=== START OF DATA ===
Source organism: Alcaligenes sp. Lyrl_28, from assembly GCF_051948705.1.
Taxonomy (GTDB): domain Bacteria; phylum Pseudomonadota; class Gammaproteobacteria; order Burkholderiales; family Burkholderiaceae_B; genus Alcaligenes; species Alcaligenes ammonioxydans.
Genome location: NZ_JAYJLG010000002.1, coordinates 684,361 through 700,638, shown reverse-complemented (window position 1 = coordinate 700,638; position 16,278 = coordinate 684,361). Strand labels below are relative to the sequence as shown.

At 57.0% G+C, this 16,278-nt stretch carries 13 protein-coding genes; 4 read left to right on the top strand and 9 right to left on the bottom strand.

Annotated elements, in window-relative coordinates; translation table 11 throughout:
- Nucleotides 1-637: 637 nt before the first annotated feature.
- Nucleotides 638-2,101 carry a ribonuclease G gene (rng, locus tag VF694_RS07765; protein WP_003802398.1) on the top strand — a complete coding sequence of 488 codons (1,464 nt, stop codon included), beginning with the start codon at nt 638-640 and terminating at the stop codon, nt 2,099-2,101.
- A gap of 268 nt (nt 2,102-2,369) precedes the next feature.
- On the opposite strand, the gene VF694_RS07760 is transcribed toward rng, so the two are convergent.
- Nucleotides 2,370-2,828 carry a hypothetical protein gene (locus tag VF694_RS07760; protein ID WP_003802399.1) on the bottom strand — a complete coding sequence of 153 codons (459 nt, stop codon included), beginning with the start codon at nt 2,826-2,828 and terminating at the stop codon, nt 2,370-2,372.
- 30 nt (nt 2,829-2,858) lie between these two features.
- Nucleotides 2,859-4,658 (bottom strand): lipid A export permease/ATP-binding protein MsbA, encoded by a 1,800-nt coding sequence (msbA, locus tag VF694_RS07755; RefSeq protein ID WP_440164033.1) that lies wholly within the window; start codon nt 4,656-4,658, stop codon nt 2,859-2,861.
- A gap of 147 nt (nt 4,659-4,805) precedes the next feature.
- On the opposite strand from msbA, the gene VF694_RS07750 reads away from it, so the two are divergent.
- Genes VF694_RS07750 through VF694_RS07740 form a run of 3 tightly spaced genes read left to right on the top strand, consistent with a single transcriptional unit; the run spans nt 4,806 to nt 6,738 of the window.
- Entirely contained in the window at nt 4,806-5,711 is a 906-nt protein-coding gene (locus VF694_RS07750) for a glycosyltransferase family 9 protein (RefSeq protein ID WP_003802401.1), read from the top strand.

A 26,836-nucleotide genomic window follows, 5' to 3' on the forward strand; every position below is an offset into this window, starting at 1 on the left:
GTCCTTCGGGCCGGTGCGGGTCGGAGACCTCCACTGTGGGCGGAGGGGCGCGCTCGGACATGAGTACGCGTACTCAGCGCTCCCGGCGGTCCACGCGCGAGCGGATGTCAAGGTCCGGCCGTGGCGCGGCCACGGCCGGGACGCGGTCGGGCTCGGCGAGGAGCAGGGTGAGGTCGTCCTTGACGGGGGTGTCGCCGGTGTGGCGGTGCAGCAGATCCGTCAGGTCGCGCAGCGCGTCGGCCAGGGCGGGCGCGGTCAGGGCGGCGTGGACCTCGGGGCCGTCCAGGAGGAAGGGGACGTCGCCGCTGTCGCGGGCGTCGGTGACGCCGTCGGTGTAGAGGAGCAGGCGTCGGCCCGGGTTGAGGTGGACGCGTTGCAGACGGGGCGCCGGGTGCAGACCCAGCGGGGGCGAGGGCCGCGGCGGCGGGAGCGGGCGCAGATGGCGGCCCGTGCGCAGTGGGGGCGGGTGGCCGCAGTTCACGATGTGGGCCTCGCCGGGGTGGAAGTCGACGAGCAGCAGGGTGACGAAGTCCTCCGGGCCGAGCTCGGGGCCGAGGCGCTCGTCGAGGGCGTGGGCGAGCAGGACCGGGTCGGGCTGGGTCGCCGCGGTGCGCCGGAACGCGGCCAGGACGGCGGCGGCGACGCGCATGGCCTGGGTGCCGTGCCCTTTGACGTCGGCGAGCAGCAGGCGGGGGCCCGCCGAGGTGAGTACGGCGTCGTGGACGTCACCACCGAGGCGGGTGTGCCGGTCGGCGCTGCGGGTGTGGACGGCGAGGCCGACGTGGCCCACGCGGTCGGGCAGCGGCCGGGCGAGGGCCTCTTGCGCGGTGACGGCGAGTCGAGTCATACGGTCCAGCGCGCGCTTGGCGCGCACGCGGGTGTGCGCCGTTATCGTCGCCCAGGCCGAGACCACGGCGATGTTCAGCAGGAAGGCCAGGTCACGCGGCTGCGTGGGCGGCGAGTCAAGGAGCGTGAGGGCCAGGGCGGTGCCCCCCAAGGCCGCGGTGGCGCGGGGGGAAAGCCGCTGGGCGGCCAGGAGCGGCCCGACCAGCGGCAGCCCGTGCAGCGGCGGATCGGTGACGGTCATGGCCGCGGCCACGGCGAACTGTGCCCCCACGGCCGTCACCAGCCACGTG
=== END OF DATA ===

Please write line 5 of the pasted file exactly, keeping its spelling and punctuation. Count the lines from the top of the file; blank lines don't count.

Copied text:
Annotated elements, in window-relative coordinates; translation table 11 throughout: